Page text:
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Re: 24 Mar 2005: Mono 1.1.5


2005-04-14 03:44:25 PM
kylix2
Quote

In wx.Net yes. Someone could write a designer for it, though. There are
some designers for Gtk#, which should work on mono too. They could be
adapted to generate Delphi code.

wxglade.sourceforge.net/
" Description
wxGlade is a GUI designer written in Python with the popular GUI toolkit
wxPython, that helps you create wxWidgets/wxPython user interfaces. At
the moment it can generate Python, C++ and XRC (wxWidgets' XML
resources) code. "
Not .Net and no Delphi code yet. But supposedly it can be adapted.
-Michael
 
 

Re:Re: 24 Mar 2005: Mono 1.1.5

Michael Schnell wrote:
Quote
Not .Net and no Delphi code yet. But supposedly it can be adapted.
I recall seeing a .net port of that designer, possibly in the mono cvs.
I might be wrong, though.
--
Leonel
 

Re:Re: 24 Mar 2005: Mono 1.1.5

Quote
I recall seeing a .net port of that designer, possibly in the mono cvs.
Seems like a logical move. I found a Python compiler that emits .NET
code ("native" CIL assemblies) ans with this makes the python program
run faster (they say 1.7 times) than with a usual Python interpreter.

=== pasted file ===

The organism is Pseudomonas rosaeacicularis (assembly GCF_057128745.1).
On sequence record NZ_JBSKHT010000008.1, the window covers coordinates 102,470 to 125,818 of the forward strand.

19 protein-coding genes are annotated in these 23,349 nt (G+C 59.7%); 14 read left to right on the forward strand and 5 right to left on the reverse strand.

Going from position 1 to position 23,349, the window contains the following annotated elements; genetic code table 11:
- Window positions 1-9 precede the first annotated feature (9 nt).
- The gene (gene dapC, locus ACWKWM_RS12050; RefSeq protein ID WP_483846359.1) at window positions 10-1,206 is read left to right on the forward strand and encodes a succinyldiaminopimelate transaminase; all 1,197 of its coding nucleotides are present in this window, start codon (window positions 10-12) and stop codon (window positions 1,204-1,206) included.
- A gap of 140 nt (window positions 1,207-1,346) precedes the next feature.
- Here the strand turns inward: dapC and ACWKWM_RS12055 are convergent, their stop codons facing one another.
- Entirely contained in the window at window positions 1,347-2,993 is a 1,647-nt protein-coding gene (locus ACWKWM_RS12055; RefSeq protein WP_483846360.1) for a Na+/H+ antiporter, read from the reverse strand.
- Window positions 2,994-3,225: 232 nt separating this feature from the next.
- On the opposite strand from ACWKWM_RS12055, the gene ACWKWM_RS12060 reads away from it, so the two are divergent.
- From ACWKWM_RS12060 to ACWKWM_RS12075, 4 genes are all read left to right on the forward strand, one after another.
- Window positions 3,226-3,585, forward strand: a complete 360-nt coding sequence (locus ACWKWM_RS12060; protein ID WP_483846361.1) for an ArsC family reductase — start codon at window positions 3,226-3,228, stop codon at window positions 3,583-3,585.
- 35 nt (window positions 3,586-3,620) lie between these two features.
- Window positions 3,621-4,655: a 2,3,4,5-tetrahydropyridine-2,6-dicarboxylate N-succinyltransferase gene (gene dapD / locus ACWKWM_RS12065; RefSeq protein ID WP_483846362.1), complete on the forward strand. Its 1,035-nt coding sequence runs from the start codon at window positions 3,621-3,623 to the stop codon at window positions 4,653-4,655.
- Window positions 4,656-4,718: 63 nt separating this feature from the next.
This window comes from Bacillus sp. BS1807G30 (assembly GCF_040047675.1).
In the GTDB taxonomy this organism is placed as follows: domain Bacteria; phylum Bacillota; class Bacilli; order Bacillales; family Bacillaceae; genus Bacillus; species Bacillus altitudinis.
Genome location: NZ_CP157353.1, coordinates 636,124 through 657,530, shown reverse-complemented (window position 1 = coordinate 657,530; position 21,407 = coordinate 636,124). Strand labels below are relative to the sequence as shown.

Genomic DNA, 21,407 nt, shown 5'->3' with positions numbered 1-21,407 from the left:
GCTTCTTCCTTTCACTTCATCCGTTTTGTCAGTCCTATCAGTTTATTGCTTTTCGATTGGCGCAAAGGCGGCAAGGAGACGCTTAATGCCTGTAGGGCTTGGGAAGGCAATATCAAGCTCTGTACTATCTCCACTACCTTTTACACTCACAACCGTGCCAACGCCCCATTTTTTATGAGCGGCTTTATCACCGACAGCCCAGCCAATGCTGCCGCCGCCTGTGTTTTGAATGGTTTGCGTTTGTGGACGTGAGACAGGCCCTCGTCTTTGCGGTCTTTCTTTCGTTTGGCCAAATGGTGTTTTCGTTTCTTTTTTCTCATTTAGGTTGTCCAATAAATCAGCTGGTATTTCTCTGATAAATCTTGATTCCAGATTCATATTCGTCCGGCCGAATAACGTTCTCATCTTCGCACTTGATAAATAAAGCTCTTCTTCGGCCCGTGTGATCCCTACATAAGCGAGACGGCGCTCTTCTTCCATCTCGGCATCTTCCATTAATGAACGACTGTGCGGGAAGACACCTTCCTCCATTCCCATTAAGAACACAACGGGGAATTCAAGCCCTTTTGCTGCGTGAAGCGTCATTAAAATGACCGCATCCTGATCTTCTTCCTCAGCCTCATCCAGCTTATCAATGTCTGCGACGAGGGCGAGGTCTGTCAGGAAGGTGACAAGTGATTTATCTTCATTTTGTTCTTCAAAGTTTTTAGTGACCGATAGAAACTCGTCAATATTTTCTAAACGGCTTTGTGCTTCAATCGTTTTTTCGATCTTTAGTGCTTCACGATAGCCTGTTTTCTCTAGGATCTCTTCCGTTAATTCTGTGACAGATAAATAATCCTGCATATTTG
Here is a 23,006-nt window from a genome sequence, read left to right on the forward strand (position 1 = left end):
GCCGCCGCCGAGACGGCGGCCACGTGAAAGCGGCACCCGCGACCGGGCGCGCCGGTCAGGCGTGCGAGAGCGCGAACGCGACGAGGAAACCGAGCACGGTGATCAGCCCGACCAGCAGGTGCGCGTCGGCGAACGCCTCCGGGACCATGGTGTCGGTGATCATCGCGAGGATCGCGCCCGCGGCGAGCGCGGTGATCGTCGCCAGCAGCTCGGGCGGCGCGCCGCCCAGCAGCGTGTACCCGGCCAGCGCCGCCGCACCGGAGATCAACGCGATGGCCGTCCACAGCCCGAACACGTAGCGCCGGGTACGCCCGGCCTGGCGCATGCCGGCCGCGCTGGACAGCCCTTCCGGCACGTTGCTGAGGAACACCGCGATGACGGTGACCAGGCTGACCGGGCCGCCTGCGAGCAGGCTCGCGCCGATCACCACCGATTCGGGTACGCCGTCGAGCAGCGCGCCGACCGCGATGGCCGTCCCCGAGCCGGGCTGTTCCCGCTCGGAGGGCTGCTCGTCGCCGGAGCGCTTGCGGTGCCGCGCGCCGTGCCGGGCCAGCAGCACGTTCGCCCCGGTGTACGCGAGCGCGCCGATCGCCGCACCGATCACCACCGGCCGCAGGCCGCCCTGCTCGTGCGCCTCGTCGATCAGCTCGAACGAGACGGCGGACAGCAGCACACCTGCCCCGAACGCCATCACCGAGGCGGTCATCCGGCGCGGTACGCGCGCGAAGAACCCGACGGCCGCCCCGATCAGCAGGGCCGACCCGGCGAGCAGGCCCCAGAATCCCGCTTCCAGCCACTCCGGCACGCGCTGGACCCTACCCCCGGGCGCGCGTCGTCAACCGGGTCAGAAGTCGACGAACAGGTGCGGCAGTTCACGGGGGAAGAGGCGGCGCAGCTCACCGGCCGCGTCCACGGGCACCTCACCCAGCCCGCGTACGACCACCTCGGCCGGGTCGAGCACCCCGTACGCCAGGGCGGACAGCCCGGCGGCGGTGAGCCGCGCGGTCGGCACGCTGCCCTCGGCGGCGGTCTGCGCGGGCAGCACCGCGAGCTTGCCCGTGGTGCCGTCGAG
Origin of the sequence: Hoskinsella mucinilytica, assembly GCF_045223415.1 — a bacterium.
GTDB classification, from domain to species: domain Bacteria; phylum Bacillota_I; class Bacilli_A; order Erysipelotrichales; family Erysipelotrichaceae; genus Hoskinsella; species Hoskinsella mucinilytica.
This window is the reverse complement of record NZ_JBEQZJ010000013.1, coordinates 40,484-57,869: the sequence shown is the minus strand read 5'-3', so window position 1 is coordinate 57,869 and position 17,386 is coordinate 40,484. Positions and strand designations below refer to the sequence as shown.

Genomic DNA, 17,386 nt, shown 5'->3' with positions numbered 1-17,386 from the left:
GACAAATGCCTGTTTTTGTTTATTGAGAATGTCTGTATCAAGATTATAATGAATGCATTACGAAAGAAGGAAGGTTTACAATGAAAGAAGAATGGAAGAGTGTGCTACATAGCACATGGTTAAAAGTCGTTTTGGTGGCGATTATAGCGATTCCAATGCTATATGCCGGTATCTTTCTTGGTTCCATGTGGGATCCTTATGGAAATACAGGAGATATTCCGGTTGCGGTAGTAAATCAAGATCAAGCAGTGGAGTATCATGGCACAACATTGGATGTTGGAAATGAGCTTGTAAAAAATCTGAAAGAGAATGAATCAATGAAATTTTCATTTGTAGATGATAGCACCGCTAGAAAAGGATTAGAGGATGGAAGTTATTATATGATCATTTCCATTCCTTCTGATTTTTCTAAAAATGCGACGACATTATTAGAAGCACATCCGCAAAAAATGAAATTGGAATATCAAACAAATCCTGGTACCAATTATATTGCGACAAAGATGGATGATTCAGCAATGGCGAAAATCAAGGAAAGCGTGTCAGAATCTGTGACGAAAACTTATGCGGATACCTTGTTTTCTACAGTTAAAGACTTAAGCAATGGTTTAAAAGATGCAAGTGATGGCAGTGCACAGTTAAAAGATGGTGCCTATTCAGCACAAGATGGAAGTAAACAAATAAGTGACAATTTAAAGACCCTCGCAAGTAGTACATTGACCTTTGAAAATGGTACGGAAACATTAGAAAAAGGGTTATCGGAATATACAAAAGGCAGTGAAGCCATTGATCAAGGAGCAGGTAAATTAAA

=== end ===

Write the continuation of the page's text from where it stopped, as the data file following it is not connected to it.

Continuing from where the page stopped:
www.python.org/pycon/dc2004/papers/9/
-Michael
 

{smallsort}

Re:Re: 24 Mar 2005: Mono 1.1.5

Michael Schnell wrote:
Quote
Seems like a logical move. I found a Python compiler that emits .NET
code ("native" CIL assemblies) ans with this makes the python program
run faster (they say 1.7 times) than with a usual Python interpreter.
I had heard about Iron Python. Interesting that the .Net version is
faster.
--
Leonel
 

Re:Re: 24 Mar 2005: Mono 1.1.5

Quote

I had heard about Iron Python. Interesting that the .Net version is
faster.

No wonder at all.
I even would have estimated that it would be at least 5 times faster.
AFAIK, the Python interpreter is just a step by step byte code
interpreter, while the CIL Framework is an "ahead of time" compiler that
compiles all or some of the CIL code to native machine code before
executing it.
-Michael
 

Re:Re: 24 Mar 2005: Mono 1.1.5

Michael Schnell wrote:
Quote
AFAIK, the Python interpreter is just a step by step byte code
interpreter, while the CIL Framework is an "ahead of time" compiler
that compiles all or some of the CIL code to native machine code
before executing it.
Of course, it makes perfect sense. I was surprised because I hadn't
considered that Python was interpreted.
There's going to be a large Python event near where I live by the end
of month. I'm seriously considering attending to learn more about
python. I always liked the language, but haven't explored it much.
--
Leonel